There is one caveat. The names have to be entered as fully qualified network names, including both the computer name and the share name on that computer, together as a single path name. The computer name is the name you assigned to the PC in its Network Control Panel, preceded by two back slashes, and the share name is the same share name mentioned above. Putting this together, for the PC named Dualpro200, and the share on that computer named DP200-SMB, the fully qualified path name would be “\\Dualpro200\DP200-SMB”.
Just as with Dave, one by one I entered the share names of interest into the DoubleTalk Mounter:
and DoubleTalk took them all.
Networking with DoubleTalk: Mac to PC
Once the above was taken care of, mounting PC shares was a simple and seamless exercise with Chooser, identical in operation to Mac OS based server connections.
Reading and writing files on the Windows machine was an intuitive exercise in drag and drop and was identical to doing the same with Mac files and folders. All in all, DoubleTalk provides a very simple and usable experience that achieved the desired result of trading files between a Classic Mac and a Windows machine, if only in one direction. Mac to PC networking via DoubleTalk was up and running!
Networking with DoubleTalk – Summary
With Mac to PC networking fully up and running, I can now summarize the recipe for success with DoubleTalk:
- On the PC side, make sure that you have one or more shared folders, and take note of the “Share Name” name you assign to each. Keep the filename of each shared folder to 12 characters or less.
- Still on the PC side, if you CANNOT keep the share names to 12 characters or less (perhaps the machine is not under your control), compensate for this on the Macintosh side. On the Macintosh side, when you use Chooser to select the PC, if you are greeted with a blank list of available shares, use DoubleTalk’s Mounter to manually add the shares whose names you took note of in the last step.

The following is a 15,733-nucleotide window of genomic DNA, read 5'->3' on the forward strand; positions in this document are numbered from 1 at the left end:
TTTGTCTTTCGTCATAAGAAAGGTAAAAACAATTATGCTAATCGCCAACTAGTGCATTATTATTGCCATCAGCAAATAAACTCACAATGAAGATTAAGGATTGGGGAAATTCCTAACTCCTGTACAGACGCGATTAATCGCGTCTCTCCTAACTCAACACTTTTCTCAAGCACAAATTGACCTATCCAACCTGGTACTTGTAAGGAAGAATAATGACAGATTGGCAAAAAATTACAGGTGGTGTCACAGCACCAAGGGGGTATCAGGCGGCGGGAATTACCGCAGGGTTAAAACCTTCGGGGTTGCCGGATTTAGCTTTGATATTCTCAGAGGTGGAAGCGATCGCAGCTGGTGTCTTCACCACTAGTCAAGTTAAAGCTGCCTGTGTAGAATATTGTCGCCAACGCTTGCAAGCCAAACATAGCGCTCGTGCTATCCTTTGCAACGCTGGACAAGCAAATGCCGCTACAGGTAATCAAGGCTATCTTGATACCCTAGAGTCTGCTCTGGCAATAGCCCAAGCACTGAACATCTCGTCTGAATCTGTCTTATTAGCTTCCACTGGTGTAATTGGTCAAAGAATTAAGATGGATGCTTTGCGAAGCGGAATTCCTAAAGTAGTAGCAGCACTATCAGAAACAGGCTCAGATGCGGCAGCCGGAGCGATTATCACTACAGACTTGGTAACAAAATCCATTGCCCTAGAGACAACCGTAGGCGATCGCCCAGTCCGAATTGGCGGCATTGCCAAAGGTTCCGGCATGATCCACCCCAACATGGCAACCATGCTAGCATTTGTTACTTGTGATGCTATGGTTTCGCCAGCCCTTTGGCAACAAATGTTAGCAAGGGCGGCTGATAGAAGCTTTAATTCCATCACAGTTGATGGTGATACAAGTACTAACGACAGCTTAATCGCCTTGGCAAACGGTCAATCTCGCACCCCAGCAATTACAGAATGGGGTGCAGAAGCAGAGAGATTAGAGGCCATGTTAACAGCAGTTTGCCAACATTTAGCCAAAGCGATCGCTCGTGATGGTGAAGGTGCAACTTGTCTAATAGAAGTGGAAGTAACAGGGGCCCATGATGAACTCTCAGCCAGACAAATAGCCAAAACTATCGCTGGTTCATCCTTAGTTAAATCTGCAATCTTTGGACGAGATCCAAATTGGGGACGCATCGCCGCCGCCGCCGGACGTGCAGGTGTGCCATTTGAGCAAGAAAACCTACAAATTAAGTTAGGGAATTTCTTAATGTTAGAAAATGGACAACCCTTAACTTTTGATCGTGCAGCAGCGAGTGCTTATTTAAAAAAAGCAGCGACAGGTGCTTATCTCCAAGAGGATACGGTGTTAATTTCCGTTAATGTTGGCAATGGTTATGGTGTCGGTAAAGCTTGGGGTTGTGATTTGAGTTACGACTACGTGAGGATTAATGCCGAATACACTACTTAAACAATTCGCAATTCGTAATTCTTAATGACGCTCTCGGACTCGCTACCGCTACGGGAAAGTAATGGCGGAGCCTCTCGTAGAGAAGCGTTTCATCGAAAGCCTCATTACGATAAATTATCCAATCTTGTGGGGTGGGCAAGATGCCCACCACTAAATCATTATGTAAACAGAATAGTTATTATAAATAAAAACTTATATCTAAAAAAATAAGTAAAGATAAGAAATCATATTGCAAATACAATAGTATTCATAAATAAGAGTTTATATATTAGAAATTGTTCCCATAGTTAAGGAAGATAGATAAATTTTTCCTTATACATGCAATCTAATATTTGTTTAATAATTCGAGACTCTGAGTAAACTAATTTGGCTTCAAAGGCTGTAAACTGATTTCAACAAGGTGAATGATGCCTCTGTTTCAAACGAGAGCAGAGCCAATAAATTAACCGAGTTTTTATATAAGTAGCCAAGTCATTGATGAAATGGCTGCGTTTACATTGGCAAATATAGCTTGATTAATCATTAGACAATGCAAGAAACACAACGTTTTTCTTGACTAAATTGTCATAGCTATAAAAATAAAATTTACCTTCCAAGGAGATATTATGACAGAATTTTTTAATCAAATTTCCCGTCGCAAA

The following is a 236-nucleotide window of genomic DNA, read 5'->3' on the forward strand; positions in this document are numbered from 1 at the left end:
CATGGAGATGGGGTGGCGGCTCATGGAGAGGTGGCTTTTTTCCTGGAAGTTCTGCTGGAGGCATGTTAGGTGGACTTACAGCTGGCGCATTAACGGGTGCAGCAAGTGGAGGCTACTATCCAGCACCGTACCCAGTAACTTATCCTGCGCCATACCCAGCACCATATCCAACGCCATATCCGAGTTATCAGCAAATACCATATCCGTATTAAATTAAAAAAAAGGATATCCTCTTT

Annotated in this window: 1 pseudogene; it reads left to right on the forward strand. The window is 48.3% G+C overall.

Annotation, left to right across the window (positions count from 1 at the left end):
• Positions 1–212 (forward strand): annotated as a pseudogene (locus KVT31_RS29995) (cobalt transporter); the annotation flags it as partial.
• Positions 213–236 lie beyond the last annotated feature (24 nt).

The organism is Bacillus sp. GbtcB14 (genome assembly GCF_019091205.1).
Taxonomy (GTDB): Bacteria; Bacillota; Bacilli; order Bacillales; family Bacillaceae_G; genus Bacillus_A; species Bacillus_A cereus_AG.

If you have to use Mounter to add your shares, you will have to repeat this step each time unfortunately. Unlike Dave, DoubleTalk does not remember the names between sessions.
- That’s it! Apply the above and you should be happily networking between a Macintosh running DoubleTalk and a PC running Windows NT 4.0.
That’s it! This completes our roundup of “classic” solutions to the Mac-Windows file sharing need. In Part 1 of this series, we have looked at Thursby’s Dave and in this post, Part 2 of the series, we have looked at Connectix’s DoubleTalk. This author recommends Thursby’s Dave for people wishing to network their classic Mac with a Windows machine, but as we have seen above, Connectix DoubleTalk does a very able job as well, albeit in one direction only.
In the next post in this series, we will look at using a Mac OS Classic FTP server to enable Windows (and Linux as well!) to access files on a Mac, complemented by a Mac OS Classic FTP client to enable the same in reverse. Until then, Happy Networking with EITHER Dave or DoubleTalk!